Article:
Intro to encryption and data protection
The secure boot chain, system security, and app security capabilities all help to ensure that only trusted code and apps run on a device. Apple devices have additional encryption features to safeguard user data, even when other parts of the security infrastructure have been compromised (for example, if a device is lost or is running untrusted code). All of these features benefit both users and IT administrators, protecting personal and corporate information and providing methods for instant and complete remote wipe in the case of device theft or loss.
iOS and iPadOS devices used a file encryption methodology called Data Protection, whereas the data on an Intel-based Mac is protected with a volume encryption technology called FileVault. A Mac with Apple silicon uses a hybrid model that supports Data Protection, with two caveats: The lowest protection level Class (D) isn’t supported, and the default level (Class C) uses a volume key and acts just like the FileVault on an Intel-based Mac. In all cases, key management hierarchies are rooted in the dedicated silicon of the Secure Enclave, and a dedicated AES Engine supports line-speed encryption and helps ensure that long-lived encryption keys aren’t exposed to the kernel operating system or CPU (where they might be compromised). (An Intel-based Mac with a T1 or lacking a Secure Enclave doesn’t use dedicated silicon to protect its FileVault encryption keys.)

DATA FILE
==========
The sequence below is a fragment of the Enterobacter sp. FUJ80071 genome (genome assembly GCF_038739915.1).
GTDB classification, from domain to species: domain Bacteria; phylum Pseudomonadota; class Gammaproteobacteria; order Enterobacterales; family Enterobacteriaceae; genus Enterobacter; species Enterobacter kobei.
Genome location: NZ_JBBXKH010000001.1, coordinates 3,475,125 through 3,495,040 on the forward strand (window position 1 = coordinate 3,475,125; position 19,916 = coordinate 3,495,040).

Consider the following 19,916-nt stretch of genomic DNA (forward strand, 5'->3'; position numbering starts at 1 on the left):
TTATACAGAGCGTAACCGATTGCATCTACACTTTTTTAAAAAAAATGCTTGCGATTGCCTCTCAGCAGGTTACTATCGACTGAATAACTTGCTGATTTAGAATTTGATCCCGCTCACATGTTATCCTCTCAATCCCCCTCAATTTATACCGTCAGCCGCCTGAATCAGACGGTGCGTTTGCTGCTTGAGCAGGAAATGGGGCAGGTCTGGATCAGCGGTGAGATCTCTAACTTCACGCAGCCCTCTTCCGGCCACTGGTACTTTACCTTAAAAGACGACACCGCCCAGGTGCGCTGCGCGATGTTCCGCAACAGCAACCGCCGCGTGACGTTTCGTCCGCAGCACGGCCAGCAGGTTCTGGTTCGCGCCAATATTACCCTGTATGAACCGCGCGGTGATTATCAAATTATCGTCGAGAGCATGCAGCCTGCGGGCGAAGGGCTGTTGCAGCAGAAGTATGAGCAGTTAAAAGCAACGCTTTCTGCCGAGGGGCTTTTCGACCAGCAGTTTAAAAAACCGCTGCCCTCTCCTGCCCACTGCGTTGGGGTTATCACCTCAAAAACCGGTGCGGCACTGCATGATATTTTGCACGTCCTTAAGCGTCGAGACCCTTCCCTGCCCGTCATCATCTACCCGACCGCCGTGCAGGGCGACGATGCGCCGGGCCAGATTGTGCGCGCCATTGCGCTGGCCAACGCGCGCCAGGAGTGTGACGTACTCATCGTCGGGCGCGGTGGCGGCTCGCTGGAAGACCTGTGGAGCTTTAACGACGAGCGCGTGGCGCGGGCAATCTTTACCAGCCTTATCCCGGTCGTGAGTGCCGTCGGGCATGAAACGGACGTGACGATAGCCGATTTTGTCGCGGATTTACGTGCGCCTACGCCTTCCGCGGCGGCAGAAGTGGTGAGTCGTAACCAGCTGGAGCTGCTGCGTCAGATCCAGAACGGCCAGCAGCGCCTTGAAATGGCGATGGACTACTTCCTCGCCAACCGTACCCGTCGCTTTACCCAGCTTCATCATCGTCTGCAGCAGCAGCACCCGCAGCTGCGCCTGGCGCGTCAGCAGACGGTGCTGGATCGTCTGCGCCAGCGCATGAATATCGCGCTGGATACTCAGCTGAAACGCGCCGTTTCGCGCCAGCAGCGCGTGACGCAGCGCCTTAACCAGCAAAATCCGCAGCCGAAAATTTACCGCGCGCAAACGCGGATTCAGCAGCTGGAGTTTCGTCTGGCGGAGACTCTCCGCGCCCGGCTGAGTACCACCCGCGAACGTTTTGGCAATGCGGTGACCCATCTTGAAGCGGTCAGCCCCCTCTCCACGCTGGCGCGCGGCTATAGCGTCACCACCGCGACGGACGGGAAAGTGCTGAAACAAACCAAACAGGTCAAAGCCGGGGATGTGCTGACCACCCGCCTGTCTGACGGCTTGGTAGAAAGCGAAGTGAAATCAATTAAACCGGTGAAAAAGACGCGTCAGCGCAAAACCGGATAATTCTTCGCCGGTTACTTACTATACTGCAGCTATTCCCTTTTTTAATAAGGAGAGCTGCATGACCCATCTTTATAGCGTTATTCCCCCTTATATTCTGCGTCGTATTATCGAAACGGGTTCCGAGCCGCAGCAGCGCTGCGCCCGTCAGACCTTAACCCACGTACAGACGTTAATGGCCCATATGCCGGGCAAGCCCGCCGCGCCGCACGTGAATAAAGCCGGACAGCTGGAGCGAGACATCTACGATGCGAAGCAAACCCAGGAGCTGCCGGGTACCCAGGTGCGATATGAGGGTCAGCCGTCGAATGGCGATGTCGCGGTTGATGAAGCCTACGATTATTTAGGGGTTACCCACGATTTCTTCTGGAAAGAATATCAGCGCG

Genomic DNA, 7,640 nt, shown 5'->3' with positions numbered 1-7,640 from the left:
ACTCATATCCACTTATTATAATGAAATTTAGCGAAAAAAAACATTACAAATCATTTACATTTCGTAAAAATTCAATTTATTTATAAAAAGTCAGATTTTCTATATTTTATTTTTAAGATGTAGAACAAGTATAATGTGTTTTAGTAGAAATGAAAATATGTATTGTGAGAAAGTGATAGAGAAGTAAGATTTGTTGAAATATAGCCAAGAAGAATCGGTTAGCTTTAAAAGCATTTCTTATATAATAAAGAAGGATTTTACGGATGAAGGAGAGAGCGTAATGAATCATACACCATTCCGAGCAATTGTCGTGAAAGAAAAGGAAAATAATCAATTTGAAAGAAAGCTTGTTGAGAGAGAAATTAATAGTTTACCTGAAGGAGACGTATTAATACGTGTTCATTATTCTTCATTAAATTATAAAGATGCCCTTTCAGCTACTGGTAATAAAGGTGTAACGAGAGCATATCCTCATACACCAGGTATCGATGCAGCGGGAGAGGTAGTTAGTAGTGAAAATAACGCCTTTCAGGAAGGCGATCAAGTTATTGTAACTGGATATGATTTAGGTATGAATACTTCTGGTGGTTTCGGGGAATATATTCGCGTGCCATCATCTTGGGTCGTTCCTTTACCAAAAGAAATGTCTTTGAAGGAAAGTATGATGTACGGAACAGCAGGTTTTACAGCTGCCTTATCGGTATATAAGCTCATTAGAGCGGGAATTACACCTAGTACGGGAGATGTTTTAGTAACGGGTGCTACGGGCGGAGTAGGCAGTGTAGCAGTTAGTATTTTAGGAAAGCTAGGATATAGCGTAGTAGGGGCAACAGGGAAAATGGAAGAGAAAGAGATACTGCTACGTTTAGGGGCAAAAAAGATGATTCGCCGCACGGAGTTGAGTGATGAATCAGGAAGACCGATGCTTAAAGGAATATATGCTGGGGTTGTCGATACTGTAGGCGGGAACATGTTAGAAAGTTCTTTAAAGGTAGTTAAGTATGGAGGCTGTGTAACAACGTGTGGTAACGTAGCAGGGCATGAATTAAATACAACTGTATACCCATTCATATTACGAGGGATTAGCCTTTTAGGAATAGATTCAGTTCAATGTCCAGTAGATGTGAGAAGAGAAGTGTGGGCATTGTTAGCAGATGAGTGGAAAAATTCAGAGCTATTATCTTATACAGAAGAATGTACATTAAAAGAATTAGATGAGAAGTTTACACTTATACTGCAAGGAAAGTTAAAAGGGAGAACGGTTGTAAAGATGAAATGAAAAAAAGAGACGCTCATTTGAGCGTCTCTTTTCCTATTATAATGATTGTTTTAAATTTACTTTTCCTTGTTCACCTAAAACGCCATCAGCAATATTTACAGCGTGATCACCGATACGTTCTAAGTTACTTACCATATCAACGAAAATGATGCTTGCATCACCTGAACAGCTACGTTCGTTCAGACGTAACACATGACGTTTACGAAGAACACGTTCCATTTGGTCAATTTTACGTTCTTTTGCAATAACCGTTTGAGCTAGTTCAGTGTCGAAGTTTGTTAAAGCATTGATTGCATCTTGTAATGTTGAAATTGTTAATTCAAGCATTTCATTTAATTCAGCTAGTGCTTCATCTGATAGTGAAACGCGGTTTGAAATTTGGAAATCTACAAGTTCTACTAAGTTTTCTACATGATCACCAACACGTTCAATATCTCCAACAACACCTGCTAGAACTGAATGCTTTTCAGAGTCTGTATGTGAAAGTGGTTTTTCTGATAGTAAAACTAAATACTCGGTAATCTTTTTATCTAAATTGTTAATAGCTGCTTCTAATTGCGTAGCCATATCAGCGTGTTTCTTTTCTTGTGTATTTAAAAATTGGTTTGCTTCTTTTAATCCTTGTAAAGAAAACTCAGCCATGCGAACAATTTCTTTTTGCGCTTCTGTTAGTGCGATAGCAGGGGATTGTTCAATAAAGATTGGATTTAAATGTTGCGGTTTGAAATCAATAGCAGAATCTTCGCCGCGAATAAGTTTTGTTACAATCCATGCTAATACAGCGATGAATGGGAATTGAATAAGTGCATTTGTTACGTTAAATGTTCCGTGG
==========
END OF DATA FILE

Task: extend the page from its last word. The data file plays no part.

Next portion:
Besides using Data Protection and FileVault, Apple has an operating system kernel that prevents unauthorized access to data by enforcing access controls.. These controls most often take the form of sandboxing apps (which restrict what data an app can access), and protecting an app’s data in Data Vault. Think of a data vault as an inverted sandbox. Rather than restricting the calls an app can make, this mechanism restricts access to the protected data (again, enforced by the kernel independent of file encryption) regardless of whether the requesting app is itself sandboxed.